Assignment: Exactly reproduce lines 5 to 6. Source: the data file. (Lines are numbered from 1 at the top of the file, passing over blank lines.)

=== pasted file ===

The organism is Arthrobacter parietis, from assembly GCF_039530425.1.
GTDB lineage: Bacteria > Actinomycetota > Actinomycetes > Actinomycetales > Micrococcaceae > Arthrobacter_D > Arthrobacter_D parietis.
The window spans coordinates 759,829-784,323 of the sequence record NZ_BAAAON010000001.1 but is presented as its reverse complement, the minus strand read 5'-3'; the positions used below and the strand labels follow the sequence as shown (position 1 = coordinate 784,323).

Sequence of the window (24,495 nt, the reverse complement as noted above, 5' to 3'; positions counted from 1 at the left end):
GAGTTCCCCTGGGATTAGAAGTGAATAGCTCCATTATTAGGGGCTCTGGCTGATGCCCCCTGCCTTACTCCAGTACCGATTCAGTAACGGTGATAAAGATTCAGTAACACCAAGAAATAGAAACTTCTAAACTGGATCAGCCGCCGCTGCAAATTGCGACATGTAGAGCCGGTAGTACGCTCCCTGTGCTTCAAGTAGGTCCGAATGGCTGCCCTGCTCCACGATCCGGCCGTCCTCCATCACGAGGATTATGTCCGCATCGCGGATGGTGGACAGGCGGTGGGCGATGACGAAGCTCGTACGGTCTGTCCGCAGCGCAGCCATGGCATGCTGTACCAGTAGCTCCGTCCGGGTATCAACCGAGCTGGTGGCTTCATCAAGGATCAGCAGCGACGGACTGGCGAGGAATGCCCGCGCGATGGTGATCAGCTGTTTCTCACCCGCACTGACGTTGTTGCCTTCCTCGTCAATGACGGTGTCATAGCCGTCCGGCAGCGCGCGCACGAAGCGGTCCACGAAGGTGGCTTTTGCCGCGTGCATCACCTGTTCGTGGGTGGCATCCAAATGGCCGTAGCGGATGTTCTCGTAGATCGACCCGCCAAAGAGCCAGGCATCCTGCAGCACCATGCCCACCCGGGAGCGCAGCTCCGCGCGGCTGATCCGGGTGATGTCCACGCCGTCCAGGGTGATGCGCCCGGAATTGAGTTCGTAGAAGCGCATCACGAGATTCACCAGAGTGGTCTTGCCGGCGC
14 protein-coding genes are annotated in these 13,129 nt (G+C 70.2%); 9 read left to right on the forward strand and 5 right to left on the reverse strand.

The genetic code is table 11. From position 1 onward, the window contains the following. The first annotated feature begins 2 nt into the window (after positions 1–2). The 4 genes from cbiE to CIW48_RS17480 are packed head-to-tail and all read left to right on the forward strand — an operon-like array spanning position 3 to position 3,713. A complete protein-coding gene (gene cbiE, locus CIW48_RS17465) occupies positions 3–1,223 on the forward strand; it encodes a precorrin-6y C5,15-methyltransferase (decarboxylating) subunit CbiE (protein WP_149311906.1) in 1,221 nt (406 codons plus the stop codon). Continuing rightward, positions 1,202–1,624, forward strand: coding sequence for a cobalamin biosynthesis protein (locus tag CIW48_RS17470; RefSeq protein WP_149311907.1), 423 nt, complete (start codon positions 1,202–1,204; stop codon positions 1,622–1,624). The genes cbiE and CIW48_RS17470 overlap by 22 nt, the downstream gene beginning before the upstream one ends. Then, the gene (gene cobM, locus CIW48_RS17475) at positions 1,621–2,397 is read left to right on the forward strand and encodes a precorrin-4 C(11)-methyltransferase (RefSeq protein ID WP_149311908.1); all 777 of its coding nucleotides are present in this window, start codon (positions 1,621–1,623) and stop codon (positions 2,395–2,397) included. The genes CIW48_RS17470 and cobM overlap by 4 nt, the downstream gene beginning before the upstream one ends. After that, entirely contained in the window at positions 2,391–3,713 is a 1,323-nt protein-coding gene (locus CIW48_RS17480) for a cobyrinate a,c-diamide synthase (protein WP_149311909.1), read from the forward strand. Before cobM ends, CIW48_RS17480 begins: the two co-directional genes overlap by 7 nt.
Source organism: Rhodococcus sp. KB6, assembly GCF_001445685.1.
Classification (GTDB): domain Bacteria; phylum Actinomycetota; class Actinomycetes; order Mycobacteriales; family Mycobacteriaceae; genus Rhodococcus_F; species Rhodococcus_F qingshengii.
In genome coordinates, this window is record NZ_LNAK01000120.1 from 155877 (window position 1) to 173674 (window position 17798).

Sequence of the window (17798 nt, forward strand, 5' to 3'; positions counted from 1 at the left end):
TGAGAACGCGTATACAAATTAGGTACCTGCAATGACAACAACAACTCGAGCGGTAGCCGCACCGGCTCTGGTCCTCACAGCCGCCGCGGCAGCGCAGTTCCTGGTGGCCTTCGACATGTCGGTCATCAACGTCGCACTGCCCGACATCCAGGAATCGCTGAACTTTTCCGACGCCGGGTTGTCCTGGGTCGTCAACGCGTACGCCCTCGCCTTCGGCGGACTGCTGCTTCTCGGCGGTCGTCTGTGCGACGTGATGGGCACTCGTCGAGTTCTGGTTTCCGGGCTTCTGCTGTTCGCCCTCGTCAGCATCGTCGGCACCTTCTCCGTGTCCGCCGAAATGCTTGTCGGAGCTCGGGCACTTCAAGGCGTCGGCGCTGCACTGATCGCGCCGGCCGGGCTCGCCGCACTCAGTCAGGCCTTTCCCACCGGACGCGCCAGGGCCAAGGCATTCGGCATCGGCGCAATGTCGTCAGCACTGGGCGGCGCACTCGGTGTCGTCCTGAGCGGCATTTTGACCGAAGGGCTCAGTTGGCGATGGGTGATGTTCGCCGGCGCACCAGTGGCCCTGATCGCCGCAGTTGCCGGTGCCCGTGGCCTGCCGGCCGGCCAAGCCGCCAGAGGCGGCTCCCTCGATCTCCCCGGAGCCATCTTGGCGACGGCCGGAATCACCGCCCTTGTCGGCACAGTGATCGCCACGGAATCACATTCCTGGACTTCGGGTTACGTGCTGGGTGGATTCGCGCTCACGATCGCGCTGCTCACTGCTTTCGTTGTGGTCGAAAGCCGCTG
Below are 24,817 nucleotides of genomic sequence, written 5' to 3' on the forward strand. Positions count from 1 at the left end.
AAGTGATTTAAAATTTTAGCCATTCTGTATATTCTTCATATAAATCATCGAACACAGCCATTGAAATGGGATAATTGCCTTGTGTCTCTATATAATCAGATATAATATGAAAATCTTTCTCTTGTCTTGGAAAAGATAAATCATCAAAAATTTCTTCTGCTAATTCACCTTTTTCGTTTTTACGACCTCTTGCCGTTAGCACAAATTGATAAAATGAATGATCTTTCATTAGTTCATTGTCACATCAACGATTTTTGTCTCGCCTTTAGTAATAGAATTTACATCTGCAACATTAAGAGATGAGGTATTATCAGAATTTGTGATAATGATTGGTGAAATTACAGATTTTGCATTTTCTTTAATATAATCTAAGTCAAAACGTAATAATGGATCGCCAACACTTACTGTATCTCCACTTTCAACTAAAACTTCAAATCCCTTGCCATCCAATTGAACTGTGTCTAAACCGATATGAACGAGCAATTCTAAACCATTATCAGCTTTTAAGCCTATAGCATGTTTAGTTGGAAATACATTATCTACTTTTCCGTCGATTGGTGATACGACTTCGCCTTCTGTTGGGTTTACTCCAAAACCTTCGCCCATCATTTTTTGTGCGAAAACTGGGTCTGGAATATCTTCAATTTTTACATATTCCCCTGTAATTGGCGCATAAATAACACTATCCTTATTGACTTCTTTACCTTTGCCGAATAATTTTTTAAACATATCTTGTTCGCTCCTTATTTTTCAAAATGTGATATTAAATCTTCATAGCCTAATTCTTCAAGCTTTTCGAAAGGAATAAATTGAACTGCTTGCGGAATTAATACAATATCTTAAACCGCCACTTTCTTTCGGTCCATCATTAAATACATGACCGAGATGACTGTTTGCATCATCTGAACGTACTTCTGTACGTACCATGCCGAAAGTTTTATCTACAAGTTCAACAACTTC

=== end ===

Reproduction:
GAGTTCCCCTGGGATTAGAAGTGAATAGCTCCATTATTAGGGGCTCTGGCTGATGCCCCCTGCCTTACTCCAGTACCGATTCAGTAACGGTGATAAAGATTCAGTAACACCAAGAAATAGAAACTTCTAAACTGGATCAGCCGCCGCTGCAAATTGCGACATGTAGAGCCGGTAGTACGCTCCCTGTGCTTCAAGTAGGTCCGAATGGCTGCCCTGCTCCACGATCCGGCCGTCCTCCATCACGAGGATTATGTCCGCATCGCGGATGGTGGACAGGCGGTGGGCGATGACGAAGCTCGTACGGTCTGTCCGCAGCGCAGCCATGGCATGCTGTACCAGTAGCTCCGTCCGGGTATCAACCGAGCTGGTGGCTTCATCAAGGATCAGCAGCGACGGACTGGCGAGGAATGCCCGCGCGATGGTGATCAGCTGTTTCTCACCCGCACTGACGTTGTTGCCTTCCTCGTCAATGACGGTGTCATAGCCGTCCGGCAGCGCGCGCACGAAGCGGTCCACGAAGGTGGCTTTTGCCGCGTGCATCACCTGTTCGTGGGTGGCATCCAAATGGCCGTAGCGGATGTTCTCGTAGATCGACCCGCCAAAGAGCCAGGCATCCTGCAGCACCATGCCCACCCGGGAGCGCAGCTCCGCGCGGCTGATCCGGGTGATGTCCACGCCGTCCAGGGTGATGCGCCCGGAATTGAGTTCGTAGAAGCGCATCACGAGATTCACCAGAGTGGTCTTGCCGGCGC
14 protein-coding genes are annotated in these 13,129 nt (G+C 70.2%); 9 read left to right on the forward strand and 5 right to left on the reverse strand.